And if in the present work, which is named “Convito”—the Banquet, the glad Life Together—I desire that the subject should be discussed more maturely than in the Vita Nuova—the New Life—I do not therefore mean in any degree to undervalue that Fresh Life, but greatly to enhance it; seeing how reasonable it is for that age to be fervid and passionate, and for this to be mature and temperate. At one age it is fit to speak and work in one way, and at another age in another way; because certain manners are fit and praiseworthy at one age which are improper and blameable at another, as will be demonstrated with suitable argument in the fourth treatise of this Book. In that first Book (Vita Nuova) at the entrance into my youth I spoke; and in this latter I speak after my youth has already passed away. And since my true meaning may be other than that which the aforesaid songs show forth, I mean by an allegoric exposition to explain these after the literal argument shall have been reasoned out: so that the one argument with the other shall give a relish to those who are the guests invited to this Banquet. And of them all I pray that if the feast be not so splendid as befits the proclamation thereof, let them impute each defect, not to my will but to my means, since my will here is to a full and loving Liberality.
In preparing for every well-ordered Banquet the servants are wont to take the proper bread, and see that it is clean from all blemish; wherefore I, who in the present writing stand in servant’s place, intend firstly to remove two spots from this exposition which at my repast stands in the place of bread.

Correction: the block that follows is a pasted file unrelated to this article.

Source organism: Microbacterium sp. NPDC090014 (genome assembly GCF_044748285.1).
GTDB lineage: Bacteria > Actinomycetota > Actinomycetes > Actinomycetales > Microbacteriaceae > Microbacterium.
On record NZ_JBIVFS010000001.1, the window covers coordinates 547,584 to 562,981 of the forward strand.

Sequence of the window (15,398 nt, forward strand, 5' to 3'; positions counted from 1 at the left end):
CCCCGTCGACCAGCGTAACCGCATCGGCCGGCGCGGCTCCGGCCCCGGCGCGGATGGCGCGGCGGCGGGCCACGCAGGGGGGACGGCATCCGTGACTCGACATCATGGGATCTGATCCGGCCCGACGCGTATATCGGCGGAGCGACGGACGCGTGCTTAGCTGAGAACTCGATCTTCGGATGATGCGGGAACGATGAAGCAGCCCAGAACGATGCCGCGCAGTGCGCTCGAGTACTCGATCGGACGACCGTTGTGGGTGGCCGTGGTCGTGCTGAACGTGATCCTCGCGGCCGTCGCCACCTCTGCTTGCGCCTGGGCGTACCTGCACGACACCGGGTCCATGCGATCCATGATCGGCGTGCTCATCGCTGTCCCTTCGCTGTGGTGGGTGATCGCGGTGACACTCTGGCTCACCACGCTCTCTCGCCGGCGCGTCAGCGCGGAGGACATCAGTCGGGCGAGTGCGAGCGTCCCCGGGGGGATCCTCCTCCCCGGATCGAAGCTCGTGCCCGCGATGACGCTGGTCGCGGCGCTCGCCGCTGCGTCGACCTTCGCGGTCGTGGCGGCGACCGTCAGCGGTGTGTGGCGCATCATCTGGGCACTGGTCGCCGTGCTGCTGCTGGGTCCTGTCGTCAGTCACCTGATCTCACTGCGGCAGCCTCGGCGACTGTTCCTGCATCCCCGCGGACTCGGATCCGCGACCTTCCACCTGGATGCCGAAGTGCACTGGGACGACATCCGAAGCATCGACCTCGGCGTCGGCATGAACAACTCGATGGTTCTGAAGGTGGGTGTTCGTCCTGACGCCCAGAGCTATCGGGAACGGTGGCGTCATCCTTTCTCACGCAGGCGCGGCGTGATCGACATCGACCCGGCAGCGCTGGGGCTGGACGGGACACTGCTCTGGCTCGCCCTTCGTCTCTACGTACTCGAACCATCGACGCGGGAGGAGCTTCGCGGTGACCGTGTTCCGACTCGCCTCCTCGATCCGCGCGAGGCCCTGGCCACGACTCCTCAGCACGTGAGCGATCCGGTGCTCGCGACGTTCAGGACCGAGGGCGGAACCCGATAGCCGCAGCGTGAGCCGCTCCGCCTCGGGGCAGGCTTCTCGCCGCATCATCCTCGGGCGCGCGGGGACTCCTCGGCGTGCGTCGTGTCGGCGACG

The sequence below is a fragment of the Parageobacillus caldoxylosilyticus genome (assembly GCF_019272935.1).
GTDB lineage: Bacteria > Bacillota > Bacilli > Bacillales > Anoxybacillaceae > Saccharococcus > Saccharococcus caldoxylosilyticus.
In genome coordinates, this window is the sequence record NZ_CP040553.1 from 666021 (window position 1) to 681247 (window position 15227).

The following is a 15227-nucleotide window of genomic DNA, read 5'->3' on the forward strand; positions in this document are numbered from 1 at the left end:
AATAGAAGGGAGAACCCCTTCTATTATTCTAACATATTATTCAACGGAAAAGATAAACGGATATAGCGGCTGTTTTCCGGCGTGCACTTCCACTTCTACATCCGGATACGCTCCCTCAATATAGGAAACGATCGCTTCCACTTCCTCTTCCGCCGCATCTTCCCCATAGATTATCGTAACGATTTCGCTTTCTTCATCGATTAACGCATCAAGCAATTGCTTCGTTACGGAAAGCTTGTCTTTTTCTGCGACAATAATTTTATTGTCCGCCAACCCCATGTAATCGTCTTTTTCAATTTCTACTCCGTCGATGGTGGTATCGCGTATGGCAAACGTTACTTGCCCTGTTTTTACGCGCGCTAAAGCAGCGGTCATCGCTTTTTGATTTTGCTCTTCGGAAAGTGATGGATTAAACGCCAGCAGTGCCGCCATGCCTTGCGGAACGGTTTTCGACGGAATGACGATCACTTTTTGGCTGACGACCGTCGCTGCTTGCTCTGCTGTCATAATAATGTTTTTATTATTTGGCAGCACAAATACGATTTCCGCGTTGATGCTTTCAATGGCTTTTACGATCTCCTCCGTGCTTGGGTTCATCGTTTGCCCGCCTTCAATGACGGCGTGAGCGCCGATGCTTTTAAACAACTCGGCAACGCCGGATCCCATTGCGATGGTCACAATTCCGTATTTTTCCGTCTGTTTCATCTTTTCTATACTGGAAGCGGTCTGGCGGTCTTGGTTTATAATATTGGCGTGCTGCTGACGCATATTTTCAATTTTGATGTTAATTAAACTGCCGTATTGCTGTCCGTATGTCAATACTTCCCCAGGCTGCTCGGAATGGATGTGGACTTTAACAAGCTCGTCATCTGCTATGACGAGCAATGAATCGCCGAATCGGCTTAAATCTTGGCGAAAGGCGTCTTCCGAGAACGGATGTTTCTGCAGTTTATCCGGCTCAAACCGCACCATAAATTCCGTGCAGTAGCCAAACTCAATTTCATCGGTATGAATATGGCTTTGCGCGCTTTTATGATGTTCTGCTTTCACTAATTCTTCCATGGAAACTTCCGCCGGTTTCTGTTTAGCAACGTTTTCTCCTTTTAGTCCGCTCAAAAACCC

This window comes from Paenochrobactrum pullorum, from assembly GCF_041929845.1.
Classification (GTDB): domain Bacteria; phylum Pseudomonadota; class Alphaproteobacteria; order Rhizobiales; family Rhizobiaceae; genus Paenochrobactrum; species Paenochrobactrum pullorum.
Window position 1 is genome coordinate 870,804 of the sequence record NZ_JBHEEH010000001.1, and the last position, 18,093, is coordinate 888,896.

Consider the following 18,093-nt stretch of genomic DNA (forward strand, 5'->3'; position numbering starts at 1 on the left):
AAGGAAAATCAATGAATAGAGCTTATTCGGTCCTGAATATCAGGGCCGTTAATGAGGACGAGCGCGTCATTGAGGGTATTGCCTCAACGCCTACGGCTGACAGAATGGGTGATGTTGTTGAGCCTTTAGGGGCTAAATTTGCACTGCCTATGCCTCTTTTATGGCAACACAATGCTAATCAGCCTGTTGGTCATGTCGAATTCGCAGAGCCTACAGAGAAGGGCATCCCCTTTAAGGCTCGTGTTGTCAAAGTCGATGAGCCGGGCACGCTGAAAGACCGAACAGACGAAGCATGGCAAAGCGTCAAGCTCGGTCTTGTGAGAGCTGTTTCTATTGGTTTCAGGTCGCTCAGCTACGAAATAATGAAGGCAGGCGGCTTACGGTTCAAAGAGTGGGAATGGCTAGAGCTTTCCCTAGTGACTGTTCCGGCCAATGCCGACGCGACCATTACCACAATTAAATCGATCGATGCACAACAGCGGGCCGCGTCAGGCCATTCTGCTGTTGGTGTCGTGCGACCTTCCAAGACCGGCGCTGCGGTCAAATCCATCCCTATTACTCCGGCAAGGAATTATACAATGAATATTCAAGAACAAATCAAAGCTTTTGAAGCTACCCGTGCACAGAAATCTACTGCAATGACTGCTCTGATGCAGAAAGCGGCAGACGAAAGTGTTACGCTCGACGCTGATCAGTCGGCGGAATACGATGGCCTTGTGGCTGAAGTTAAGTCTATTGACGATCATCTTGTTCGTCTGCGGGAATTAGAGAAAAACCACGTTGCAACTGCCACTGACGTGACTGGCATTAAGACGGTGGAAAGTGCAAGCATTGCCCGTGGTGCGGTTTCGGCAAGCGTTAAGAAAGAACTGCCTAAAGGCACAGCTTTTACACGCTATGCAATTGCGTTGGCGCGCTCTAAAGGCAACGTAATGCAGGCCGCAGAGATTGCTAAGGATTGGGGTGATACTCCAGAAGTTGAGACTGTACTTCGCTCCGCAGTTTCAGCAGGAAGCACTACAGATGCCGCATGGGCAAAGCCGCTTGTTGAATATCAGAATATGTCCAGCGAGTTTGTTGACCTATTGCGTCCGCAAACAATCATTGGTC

The one is, that it appears to be unlawful for any one to speak of himself; the other, that it seems to be unreasonable to speak too deeply when giving explanations. Let the knife of my judgment pare away from the present treatise the unlawful and the unreasonable. One does not permit any Rhetorician to speak of himself without a necessary cause. And from this is the man removed, because he can speak of no one without praise or blame of those of whom he speaks; which two causes commonly induce a man to speak of himself. And in order to remove a doubt which here arises, I say that it is worse for any one to blame than to praise himself, although neither may have to be done. The reason is, that anything which is essentially wrong is worse than that which is wrong through accident. For a man openly to bring contempt on himself is essentially wrong to his friend, because a man owes it to take account of his fault secretly, and no one is more friendly to himself than the man himself. In the chamber of his thoughts, therefore, he should reprove himself and weep over his faults, and not before the world. Again, a man is but seldom blamed when he has not the power or the knowledge requisite to guide himself aright: but he is always blamed when weak of will, because